Purchase Links

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Moonflower Murders by Anthony Horowitz (Review)

Moonflower Murders by Anthony Horowitz

About the author

Anthony Horowitz, OBE is ranked alongside Enid Blyton and Mark A. Cooper as “The most original and best spy-kids authors of the century.” (New York Times). Anthony has been writing since the age of eight, and professionally since the age of twenty. In addition to the highly successful Alex Rider books, he is also the writer and creator of award winning detective series Foyle’s War, and more recently event drama Collision, among his other television works he has written episodes for Poirot, Murder in Mind, Midsomer Murders and Murder Most Horrid. Anthony became patron to East Anglia Children’s Hospices in 2009.

Blurb

Featuring his famous literary detective Atticus Pund and Susan Ryeland, hero of the worldwide bestseller Magpie Murders, a brilliantly complex literary thriller by Anthony Horowitz. The follow-up to Magpie Murders.

Retired publisher Susan Ryeland is living the good life. She is running a small hotel on a Greek island with her longterm boyfriend Andreas. It should be everything she’s always wanted – but is it? She’s exhausted with the responsibilities of making everything work on an island where nothing ever does, and truth be told she’s beginning to miss her old life in London.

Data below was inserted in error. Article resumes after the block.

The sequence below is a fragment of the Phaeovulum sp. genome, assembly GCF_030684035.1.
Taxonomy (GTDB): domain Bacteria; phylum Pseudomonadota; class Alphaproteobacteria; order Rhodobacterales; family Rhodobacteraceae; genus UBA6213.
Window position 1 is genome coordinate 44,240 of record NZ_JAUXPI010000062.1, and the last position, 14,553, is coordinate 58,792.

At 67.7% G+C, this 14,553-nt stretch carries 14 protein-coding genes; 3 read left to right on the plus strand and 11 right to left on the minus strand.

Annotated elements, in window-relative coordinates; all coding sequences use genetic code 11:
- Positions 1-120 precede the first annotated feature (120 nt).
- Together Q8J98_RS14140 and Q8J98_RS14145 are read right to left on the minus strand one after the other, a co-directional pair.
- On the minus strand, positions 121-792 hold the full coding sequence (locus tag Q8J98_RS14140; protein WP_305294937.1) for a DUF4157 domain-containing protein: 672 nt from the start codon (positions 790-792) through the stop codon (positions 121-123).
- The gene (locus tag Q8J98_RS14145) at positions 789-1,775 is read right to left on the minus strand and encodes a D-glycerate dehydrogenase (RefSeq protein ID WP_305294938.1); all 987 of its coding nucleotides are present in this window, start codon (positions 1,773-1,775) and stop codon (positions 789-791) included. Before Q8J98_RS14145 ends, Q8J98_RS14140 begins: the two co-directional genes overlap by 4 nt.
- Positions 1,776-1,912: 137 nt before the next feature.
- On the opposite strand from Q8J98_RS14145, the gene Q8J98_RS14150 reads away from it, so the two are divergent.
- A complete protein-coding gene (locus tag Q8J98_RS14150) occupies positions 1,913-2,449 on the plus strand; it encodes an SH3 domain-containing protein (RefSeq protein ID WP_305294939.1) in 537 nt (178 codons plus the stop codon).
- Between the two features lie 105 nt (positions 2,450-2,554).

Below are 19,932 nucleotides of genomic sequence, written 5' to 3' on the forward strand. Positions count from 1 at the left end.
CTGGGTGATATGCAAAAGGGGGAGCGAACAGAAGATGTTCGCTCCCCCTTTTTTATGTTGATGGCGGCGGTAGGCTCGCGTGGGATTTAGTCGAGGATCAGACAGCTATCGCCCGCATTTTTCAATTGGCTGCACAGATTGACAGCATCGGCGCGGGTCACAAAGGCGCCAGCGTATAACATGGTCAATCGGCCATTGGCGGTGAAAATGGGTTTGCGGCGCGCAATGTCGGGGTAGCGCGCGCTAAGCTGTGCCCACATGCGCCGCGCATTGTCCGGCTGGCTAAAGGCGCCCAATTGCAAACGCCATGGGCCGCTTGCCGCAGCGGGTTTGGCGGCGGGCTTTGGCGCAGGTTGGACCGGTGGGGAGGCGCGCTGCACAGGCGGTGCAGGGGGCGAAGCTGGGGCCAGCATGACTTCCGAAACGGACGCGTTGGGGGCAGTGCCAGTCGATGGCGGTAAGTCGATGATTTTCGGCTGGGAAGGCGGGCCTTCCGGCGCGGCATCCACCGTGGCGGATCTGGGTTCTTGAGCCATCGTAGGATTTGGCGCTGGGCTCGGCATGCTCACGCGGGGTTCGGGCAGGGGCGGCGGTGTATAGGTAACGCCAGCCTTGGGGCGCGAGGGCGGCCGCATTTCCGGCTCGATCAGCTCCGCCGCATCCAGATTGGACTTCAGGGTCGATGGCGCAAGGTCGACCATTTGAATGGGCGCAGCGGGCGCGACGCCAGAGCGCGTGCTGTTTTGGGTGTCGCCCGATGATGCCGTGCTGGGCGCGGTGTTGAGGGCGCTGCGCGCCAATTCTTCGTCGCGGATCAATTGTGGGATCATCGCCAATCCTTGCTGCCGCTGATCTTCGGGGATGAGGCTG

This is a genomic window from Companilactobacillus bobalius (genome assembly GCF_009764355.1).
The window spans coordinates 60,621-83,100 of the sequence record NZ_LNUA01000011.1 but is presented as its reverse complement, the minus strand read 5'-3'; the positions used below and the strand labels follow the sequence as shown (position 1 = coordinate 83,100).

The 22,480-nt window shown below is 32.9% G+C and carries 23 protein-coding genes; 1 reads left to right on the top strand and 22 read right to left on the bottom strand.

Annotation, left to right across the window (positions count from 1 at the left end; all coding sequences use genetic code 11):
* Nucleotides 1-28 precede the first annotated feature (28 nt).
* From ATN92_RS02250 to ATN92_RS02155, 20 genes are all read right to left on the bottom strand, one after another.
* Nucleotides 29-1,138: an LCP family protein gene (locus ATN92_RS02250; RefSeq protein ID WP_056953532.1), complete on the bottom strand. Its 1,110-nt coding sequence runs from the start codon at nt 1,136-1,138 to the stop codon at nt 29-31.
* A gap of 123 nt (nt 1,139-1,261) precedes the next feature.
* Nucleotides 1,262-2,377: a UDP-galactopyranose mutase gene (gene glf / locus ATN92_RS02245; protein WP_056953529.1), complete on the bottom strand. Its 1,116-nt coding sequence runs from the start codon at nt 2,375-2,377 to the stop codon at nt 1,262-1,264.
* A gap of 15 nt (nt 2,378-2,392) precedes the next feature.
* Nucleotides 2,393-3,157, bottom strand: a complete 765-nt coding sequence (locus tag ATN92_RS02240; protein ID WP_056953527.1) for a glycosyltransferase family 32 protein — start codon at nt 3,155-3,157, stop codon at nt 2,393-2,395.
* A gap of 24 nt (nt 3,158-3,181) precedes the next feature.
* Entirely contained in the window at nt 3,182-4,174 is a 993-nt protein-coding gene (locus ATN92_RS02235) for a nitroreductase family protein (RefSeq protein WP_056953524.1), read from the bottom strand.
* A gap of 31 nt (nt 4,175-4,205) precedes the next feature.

And then a couple – the Trehearnes – come to stay, and the story they tell about an unfortunate murder that took place on the same day and in the same hotel in which their daughter was married, is such a strange and mysterious one that Susan finds herself increasingly fascinated by it. And when the Trehearnes tell her that their daughter is now missing, Susan knows that she must return to London and find out what really happened …

Review

I was so excited about this book as I love Anthony Horowitz’s books, sadly I was sorely disappointed with this book. I will be honest I haven’t read Magpie Murders but after this I don’t think I will because I just can’t stand Susan Ryeland!

I tried so hard to like Susan Ryeland but she just grated on my nerves endlessly. She came across as a massive pain in the neck with no real skill who just got under everyone’s feet and she also came across as very selfish.

What saved this book for me was the wonderful story within the story. Atticus Pund Takes the Case was a wonderful read. I could not stop reading it. Atticus is a fantastic character and very much a detective from the golden age of detective novels. He could be straight out of an Agatha Christie novel. The story was brilliantly written and I loved how it all came together at the end.